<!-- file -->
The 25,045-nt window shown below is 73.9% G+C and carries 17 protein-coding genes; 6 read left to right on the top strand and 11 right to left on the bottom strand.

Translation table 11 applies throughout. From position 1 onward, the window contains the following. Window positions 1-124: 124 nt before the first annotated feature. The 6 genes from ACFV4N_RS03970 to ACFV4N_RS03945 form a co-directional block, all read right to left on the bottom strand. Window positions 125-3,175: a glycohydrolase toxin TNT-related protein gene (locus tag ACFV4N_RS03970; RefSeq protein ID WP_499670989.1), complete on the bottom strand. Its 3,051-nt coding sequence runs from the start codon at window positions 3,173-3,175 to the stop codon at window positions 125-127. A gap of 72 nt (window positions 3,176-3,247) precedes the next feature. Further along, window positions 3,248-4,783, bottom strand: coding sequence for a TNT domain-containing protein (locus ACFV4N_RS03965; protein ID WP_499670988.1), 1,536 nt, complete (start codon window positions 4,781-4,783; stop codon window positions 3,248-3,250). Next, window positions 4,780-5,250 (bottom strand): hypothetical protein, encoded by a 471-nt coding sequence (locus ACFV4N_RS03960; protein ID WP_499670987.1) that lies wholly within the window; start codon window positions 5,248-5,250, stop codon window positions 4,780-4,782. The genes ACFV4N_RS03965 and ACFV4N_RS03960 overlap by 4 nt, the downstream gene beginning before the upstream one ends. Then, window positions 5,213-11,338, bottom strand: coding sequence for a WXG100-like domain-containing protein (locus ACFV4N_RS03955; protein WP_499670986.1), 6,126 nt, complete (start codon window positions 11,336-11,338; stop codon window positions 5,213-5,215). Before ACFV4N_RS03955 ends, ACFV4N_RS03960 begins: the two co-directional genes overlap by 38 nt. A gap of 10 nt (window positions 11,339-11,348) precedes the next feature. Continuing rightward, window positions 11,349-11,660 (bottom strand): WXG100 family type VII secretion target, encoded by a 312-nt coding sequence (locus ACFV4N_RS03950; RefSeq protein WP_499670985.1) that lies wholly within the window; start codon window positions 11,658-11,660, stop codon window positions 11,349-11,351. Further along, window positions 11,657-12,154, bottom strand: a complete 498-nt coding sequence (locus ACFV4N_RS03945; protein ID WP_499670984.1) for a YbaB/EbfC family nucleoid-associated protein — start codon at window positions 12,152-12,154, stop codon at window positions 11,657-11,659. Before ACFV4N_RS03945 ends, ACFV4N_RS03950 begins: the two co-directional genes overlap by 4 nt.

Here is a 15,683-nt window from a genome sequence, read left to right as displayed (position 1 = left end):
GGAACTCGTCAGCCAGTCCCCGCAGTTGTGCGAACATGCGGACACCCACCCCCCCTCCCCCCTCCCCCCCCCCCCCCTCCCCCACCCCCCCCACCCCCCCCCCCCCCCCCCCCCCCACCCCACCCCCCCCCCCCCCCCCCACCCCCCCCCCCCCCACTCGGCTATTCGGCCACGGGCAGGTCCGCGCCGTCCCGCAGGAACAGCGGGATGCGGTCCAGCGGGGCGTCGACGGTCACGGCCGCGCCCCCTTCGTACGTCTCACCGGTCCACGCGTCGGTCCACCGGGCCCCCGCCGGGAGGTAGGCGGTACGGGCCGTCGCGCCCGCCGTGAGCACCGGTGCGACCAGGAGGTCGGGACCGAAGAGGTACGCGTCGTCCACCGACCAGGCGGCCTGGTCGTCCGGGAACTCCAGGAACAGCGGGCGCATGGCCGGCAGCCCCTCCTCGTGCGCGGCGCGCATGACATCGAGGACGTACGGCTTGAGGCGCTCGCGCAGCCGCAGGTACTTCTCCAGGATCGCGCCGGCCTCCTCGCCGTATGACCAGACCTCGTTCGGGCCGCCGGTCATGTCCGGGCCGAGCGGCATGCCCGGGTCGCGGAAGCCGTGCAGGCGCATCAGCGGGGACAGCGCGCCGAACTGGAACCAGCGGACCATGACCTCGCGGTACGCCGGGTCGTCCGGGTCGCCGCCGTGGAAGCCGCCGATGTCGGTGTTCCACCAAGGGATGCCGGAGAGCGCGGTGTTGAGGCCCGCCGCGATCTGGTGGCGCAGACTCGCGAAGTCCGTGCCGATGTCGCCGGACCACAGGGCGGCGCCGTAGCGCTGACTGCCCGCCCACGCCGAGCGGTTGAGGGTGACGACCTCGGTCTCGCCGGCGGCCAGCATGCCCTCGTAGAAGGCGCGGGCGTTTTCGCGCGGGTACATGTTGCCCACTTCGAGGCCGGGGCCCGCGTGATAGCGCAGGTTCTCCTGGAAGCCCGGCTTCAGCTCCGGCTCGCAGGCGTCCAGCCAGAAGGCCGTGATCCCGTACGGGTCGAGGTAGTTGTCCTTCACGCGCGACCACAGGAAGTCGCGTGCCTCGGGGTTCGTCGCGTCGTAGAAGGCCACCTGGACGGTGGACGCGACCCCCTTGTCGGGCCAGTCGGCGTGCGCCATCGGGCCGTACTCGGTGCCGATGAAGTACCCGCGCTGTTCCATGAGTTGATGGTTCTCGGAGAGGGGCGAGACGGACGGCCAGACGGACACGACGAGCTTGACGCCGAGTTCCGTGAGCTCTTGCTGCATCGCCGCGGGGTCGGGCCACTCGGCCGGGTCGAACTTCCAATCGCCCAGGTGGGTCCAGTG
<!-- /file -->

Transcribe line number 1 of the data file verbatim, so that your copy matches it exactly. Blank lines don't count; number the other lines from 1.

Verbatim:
The 25,045-nt window shown below is 73.9% G+C and carries 17 protein-coding genes; 6 read left to right on the top strand and 11 right to left on the bottom strand.